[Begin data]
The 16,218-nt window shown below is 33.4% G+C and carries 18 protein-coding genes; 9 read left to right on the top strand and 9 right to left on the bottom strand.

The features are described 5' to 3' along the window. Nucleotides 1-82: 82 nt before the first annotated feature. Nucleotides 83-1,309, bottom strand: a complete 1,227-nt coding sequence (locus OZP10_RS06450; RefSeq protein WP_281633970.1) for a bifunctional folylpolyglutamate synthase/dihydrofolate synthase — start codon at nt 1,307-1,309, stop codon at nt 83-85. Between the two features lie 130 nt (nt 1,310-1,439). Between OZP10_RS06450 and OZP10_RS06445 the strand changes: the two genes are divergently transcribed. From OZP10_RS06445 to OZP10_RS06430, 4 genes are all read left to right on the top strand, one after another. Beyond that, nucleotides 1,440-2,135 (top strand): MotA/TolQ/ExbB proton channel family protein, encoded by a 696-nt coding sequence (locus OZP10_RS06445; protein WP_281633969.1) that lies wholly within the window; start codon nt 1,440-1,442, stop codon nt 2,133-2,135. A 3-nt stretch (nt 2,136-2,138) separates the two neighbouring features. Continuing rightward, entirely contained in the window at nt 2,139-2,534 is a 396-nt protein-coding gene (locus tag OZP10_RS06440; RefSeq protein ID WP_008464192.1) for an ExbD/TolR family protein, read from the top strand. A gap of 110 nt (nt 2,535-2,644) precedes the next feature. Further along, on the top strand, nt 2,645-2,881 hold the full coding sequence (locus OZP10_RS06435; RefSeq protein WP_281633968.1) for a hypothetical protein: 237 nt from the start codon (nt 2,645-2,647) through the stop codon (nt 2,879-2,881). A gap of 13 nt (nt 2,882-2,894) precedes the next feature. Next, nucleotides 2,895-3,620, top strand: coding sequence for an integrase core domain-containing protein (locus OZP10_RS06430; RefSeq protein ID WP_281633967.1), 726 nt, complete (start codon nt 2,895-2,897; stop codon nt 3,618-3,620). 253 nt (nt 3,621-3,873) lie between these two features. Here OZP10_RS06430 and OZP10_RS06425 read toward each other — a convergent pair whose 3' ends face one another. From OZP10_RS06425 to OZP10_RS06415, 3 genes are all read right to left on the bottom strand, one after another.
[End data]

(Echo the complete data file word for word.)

The 16,218-nt window shown below is 33.4% G+C and carries 18 protein-coding genes; 9 read left to right on the top strand and 9 right to left on the bottom strand.

The features are described 5' to 3' along the window. Nucleotides 1-82: 82 nt before the first annotated feature. Nucleotides 83-1,309, bottom strand: a complete 1,227-nt coding sequence (locus OZP10_RS06450; RefSeq protein WP_281633970.1) for a bifunctional folylpolyglutamate synthase/dihydrofolate synthase — start codon at nt 1,307-1,309, stop codon at nt 83-85. Between the two features lie 130 nt (nt 1,310-1,439). Between OZP10_RS06450 and OZP10_RS06445 the strand changes: the two genes are divergently transcribed. From OZP10_RS06445 to OZP10_RS06430, 4 genes are all read left to right on the top strand, one after another. Beyond that, nucleotides 1,440-2,135 (top strand): MotA/TolQ/ExbB proton channel family protein, encoded by a 696-nt coding sequence (locus OZP10_RS06445; protein WP_281633969.1) that lies wholly within the window; start codon nt 1,440-1,442, stop codon nt 2,133-2,135. A 3-nt stretch (nt 2,136-2,138) separates the two neighbouring features. Continuing rightward, entirely contained in the window at nt 2,139-2,534 is a 396-nt protein-coding gene (locus tag OZP10_RS06440; RefSeq protein ID WP_008464192.1) for an ExbD/TolR family protein, read from the top strand. A gap of 110 nt (nt 2,535-2,644) precedes the next feature. Further along, on the top strand, nt 2,645-2,881 hold the full coding sequence (locus OZP10_RS06435; RefSeq protein WP_281633968.1) for a hypothetical protein: 237 nt from the start codon (nt 2,645-2,647) through the stop codon (nt 2,879-2,881). A gap of 13 nt (nt 2,882-2,894) precedes the next feature. Next, nucleotides 2,895-3,620, top strand: coding sequence for an integrase core domain-containing protein (locus OZP10_RS06430; RefSeq protein ID WP_281633967.1), 726 nt, complete (start codon nt 2,895-2,897; stop codon nt 3,618-3,620). 253 nt (nt 3,621-3,873) lie between these two features. Here OZP10_RS06430 and OZP10_RS06425 read toward each other — a convergent pair whose 3' ends face one another. From OZP10_RS06425 to OZP10_RS06415, 3 genes are all read right to left on the bottom strand, one after another.